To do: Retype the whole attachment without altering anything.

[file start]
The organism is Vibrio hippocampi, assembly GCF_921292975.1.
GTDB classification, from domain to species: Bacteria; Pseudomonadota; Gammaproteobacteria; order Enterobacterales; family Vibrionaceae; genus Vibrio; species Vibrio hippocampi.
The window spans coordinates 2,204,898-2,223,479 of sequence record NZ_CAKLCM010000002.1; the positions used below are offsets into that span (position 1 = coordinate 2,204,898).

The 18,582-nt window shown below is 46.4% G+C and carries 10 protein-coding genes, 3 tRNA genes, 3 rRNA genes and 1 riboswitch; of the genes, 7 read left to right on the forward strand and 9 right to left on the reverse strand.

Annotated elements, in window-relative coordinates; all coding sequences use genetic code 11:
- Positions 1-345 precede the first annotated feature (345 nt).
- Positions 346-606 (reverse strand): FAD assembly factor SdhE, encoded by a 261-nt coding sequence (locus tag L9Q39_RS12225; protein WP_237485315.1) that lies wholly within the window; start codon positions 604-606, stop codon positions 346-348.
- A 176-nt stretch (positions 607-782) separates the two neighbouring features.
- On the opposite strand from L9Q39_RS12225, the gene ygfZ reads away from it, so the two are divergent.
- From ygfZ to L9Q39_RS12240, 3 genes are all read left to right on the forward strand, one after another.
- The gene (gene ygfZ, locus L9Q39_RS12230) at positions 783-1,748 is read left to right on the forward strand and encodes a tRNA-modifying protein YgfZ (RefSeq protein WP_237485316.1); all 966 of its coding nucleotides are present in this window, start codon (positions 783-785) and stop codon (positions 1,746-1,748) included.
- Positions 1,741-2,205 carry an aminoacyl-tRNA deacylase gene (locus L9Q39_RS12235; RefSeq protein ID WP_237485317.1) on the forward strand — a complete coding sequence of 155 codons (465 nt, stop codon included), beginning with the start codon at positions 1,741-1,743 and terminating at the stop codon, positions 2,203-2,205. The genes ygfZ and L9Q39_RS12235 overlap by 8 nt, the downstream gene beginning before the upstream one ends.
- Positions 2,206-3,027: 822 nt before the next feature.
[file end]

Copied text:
The organism is Vibrio hippocampi, assembly GCF_921292975.1.
GTDB classification, from domain to species: Bacteria; Pseudomonadota; Gammaproteobacteria; order Enterobacterales; family Vibrionaceae; genus Vibrio; species Vibrio hippocampi.
The window spans coordinates 2,204,898-2,223,479 of sequence record NZ_CAKLCM010000002.1; the positions used below are offsets into that span (position 1 = coordinate 2,204,898).

The 18,582-nt window shown below is 46.4% G+C and carries 10 protein-coding genes, 3 tRNA genes, 3 rRNA genes and 1 riboswitch; of the genes, 7 read left to right on the forward strand and 9 right to left on the reverse strand.

Annotated elements, in window-relative coordinates; all coding sequences use genetic code 11:
- Positions 1-345 precede the first annotated feature (345 nt).
- Positions 346-606 (reverse strand): FAD assembly factor SdhE, encoded by a 261-nt coding sequence (locus tag L9Q39_RS12225; protein WP_237485315.1) that lies wholly within the window; start codon positions 604-606, stop codon positions 346-348.
- A 176-nt stretch (positions 607-782) separates the two neighbouring features.
- On the opposite strand from L9Q39_RS12225, the gene ygfZ reads away from it, so the two are divergent.
- From ygfZ to L9Q39_RS12240, 3 genes are all read left to right on the forward strand, one after another.
- The gene (gene ygfZ, locus L9Q39_RS12230) at positions 783-1,748 is read left to right on the forward strand and encodes a tRNA-modifying protein YgfZ (RefSeq protein WP_237485316.1); all 966 of its coding nucleotides are present in this window, start codon (positions 783-785) and stop codon (positions 1,746-1,748) included.
- Positions 1,741-2,205 carry an aminoacyl-tRNA deacylase gene (locus L9Q39_RS12235; RefSeq protein ID WP_237485317.1) on the forward strand — a complete coding sequence of 155 codons (465 nt, stop codon included), beginning with the start codon at positions 1,741-1,743 and terminating at the stop codon, positions 2,203-2,205. The genes ygfZ and L9Q39_RS12235 overlap by 8 nt, the downstream gene beginning before the upstream one ends.
- Positions 2,206-3,027: 822 nt before the next feature.